John D Lamb
J.D.Lamb at btinternet.com
Sat Feb 13 07:16:02 UTC 2010
On Fri, 2010-02-12 at 13:58 -0700, Karl F. Larsen wrote:
> I have tried to understand man g++ which has 13680 lines of
> information. There are two basic types of g++ which are used
> in the USA. They are Standard C++ and ANSI/ISO Standard C++.
> Is there a way to change g++ so it uses either of those
> standards? In 10.04 I find it set for ANSI/ISO Standard C++
> and would like to change it.
AFAIK g++ without any options compiles by default against the 1998 ISO
standard C++ with some gnu extensions. This is equivalent to
$ g++ -std=gnu++98 …
If you want strict ISO standard, use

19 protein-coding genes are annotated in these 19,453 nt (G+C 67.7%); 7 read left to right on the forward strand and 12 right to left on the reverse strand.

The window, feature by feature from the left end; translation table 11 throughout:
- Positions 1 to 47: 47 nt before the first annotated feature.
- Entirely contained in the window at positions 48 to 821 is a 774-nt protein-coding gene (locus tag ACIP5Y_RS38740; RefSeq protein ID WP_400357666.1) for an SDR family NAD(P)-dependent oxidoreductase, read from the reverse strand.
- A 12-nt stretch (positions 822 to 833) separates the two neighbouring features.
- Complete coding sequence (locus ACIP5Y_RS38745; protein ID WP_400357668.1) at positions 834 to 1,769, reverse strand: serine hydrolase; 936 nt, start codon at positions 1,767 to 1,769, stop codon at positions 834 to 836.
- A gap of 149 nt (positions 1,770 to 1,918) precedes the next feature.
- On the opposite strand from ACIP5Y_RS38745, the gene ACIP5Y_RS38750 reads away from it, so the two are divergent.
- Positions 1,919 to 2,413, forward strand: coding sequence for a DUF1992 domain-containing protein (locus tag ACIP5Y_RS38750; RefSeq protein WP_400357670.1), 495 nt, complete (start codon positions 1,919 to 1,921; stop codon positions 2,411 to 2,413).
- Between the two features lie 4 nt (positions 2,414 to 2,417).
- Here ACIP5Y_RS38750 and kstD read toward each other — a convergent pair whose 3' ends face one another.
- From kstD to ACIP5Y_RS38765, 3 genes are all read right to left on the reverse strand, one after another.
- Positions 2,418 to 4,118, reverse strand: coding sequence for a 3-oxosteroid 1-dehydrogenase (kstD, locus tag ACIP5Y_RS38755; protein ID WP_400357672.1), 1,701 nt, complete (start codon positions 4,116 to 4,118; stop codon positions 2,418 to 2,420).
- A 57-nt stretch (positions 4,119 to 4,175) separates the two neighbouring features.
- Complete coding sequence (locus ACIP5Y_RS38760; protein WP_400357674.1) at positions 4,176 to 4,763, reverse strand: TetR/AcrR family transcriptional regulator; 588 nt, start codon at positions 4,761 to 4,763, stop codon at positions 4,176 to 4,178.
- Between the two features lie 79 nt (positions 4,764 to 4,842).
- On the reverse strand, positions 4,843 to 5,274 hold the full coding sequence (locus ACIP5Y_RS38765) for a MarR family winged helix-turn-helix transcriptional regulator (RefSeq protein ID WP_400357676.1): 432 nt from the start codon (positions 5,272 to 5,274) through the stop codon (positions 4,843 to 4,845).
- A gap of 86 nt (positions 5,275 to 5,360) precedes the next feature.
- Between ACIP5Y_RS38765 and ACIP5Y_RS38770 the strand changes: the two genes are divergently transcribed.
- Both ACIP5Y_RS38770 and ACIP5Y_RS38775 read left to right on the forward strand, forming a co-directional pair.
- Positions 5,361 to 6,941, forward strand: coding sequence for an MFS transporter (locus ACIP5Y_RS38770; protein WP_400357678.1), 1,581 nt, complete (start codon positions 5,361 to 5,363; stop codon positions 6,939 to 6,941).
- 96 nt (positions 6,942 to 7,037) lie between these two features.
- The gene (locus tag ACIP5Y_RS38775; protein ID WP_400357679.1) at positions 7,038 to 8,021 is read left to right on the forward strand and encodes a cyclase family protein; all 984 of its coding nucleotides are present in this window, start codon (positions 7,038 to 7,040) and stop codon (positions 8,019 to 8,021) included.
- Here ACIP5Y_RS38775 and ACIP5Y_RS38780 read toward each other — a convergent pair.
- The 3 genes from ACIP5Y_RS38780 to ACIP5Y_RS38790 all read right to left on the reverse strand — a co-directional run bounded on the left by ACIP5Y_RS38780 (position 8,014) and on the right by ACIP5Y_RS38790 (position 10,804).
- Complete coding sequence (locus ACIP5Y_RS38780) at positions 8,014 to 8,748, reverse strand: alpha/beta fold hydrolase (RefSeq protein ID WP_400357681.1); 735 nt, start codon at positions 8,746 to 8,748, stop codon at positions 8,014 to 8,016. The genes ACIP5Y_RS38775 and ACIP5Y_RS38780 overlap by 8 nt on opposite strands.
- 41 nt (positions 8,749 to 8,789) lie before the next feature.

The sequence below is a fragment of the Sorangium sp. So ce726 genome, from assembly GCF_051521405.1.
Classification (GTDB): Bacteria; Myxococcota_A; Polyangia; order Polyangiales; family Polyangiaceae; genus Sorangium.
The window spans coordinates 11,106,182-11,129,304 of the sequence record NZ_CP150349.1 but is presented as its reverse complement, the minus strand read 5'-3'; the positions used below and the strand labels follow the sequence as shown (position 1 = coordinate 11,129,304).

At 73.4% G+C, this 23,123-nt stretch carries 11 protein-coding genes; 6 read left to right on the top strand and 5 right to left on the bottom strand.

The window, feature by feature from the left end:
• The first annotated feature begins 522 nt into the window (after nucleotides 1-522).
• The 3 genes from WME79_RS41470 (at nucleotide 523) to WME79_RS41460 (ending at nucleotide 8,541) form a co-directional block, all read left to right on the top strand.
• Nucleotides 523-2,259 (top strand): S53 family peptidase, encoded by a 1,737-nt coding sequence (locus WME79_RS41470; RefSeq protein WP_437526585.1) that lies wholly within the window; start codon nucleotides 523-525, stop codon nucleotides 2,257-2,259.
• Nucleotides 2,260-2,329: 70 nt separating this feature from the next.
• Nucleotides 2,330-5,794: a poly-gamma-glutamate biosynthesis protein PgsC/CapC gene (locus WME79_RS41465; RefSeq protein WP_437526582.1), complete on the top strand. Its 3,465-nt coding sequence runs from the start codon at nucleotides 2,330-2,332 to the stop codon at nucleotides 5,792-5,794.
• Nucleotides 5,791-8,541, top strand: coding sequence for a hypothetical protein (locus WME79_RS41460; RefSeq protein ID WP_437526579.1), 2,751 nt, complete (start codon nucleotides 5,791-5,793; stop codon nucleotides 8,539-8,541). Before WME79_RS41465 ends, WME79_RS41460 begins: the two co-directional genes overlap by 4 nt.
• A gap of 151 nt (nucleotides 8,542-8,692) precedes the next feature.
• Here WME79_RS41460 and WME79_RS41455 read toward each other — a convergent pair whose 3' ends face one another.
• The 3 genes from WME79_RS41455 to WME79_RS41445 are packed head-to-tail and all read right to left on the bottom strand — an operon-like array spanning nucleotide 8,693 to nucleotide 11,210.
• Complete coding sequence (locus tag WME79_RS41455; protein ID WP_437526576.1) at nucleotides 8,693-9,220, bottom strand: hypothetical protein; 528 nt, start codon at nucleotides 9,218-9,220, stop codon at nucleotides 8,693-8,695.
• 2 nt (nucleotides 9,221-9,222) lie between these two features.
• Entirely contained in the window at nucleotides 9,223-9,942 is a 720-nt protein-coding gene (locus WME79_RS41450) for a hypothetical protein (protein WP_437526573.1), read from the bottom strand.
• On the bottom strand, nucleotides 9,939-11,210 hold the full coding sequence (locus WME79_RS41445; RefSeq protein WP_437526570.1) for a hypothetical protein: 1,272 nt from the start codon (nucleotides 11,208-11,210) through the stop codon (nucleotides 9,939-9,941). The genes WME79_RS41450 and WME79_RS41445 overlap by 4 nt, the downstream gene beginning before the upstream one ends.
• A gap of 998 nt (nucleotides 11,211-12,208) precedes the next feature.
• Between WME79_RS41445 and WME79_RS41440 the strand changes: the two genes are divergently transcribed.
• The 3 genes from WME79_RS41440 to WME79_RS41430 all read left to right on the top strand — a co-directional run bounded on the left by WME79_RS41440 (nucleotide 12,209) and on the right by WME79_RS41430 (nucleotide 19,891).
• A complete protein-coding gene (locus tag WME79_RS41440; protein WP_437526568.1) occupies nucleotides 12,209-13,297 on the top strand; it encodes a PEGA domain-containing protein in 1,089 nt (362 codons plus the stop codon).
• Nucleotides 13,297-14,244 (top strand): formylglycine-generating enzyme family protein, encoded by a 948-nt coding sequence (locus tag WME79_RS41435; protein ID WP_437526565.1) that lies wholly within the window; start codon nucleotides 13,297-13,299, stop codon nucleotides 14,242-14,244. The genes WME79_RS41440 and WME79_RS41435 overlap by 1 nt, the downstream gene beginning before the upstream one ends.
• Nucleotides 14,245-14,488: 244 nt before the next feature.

$ g++ -ansi …
$ g++ -std=c++98 …
There is also
$ g++ -std=c++0x …
for more recent versions of the standard. But note that g++ doesn’t yet
support (I think) support everything in every standard. I don’t think
any c++ compiler does. Typically you get some problems with some kinds
of template code.
If you’re looking for compatibility with other systems, -ansi might
help, though you might also want to use the -pedantic flag so that g++
gives errors rather than warnings. If you just want the compiler to stop
you writing poor code (e.g. functions that don’t return a value when the
should), the -pedantic and -Wall flags help.
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